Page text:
and the second, I love not only for the whimsy of hanging Christmas bulbs on a cactus but check out that string of Christmas lights on the back fence. I don’t think he even has them tacked up, just tucked behind the slats.
I always enjoy watching Dan Stevens in interviews, but my favorite by far is Off Camera with Sam Jones. 54 minutes filled with talk of imagination, voice acting, and career trajectory. in black in white.
when I sit down to watch it, I settle in with anticipation and am instantly entranced. the first subject to be discussed? accents. I’m in love already! Dan talks about not just learning the lines on the page with a particular accent but the physicality that comes with learning an accent, the way you hold your body and how the sounds sit in your throat. Sam asks if he’s ever practiced an accent by pretending to be that character in public. Dan says that he has, though it’s harder now that he’s recognizable and people already know what he sounds like. he goes on to say how much he enjoys that aspect of acting, the researching of a character:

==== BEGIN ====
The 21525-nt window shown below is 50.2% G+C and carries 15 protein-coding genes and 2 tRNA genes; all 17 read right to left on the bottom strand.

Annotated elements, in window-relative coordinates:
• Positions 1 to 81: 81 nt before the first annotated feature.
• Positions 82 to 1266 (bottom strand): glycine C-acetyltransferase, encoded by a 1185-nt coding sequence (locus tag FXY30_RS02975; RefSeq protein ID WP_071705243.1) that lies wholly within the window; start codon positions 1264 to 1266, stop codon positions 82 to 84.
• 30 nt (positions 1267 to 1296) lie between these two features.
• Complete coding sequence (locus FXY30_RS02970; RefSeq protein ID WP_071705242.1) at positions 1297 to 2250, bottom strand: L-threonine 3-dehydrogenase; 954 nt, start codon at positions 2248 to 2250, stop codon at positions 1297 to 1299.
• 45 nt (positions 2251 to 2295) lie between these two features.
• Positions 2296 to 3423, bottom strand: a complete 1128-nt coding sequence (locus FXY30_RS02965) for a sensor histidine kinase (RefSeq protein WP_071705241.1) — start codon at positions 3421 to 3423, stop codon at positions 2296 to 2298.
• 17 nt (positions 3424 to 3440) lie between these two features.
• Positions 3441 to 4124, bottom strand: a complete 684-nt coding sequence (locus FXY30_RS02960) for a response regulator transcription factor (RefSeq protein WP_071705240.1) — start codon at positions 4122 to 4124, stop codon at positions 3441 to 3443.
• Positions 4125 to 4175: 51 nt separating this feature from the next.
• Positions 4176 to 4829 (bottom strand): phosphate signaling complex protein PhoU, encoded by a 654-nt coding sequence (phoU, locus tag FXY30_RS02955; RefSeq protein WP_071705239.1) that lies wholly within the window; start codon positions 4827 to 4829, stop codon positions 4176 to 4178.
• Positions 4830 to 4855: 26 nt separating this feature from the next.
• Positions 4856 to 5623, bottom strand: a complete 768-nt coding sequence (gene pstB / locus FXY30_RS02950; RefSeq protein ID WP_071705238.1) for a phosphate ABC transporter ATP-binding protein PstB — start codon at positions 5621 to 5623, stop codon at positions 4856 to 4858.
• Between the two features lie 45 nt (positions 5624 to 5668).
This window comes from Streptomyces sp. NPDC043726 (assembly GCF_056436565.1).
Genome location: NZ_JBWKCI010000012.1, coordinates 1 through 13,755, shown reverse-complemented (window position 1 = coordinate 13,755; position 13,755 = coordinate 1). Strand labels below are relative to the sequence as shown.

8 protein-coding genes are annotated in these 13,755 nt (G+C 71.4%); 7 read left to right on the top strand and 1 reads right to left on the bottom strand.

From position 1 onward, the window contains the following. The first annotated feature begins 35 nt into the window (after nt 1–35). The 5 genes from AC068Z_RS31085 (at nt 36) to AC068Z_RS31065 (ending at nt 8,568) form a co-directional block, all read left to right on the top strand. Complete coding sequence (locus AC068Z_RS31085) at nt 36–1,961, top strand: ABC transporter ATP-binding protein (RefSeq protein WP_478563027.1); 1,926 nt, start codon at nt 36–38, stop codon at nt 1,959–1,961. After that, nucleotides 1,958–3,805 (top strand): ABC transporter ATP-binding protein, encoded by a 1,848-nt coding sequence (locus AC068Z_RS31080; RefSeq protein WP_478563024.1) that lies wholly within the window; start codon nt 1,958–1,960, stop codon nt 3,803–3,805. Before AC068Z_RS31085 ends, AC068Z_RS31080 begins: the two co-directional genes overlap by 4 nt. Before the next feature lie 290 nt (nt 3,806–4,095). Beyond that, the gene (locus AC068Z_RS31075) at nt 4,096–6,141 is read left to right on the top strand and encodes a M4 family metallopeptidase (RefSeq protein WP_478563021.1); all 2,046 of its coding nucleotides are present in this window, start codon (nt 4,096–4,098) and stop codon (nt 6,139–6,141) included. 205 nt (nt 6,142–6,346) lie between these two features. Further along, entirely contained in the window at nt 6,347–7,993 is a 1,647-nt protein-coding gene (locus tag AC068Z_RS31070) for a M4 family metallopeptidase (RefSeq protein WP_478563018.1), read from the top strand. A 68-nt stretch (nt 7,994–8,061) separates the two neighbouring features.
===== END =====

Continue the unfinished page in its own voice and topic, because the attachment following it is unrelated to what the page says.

“I like the feeling of working. I like the sense of exploration, of research. I like feeling like I’m learning. If I’m fulfilling a character properly, in my mind, I’m learning something about the world, about people, about the way things have always been done, or the way that things might be done. I feel like I’m absorbing new information and sort of feeling my way out through this particular character.”